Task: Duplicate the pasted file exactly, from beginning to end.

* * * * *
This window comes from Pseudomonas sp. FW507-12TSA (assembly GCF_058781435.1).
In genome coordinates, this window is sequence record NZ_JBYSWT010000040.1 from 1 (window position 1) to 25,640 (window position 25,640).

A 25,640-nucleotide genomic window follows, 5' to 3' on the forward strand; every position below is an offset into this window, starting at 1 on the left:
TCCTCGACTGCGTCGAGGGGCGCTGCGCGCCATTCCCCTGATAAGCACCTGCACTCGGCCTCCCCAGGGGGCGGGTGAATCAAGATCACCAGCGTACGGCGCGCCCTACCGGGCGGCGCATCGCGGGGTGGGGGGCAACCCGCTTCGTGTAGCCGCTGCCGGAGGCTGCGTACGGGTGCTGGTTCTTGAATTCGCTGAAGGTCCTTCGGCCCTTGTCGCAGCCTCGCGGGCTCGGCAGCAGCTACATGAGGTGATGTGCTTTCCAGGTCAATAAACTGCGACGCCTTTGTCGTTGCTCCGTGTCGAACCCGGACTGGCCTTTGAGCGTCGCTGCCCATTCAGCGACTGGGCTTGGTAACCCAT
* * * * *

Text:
This window comes from Pseudomonas sp. FW507-12TSA (assembly GCF_058781435.1).
In genome coordinates, this window is sequence record NZ_JBYSWT010000040.1 from 1 (window position 1) to 25,640 (window position 25,640).

A 25,640-nucleotide genomic window follows, 5' to 3' on the forward strand; every position below is an offset into this window, starting at 1 on the left:
TCCTCGACTGCGTCGAGGGGCGCTGCGCGCCATTCCCCTGATAAGCACCTGCACTCGGCCTCCCCAGGGGGCGGGTGAATCAAGATCACCAGCGTACGGCGCGCCCTACCGGGCGGCGCATCGCGGGGTGGGGGGCAACCCGCTTCGTGTAGCCGCTGCCGGAGGCTGCGTACGGGTGCTGGTTCTTGAATTCGCTGAAGGTCCTTCGGCCCTTGTCGCAGCCTCGCGGGCTCGGCAGCAGCTACATGAGGTGATGTGCTTTCCAGGTCAATAAACTGCGACGCCTTTGTCGTTGCTCCGTGTCGAACCCGGACTGGCCTTTGAGCGTCGCTGCCCATTCAGCGACTGGGCTTGGTAACCCAT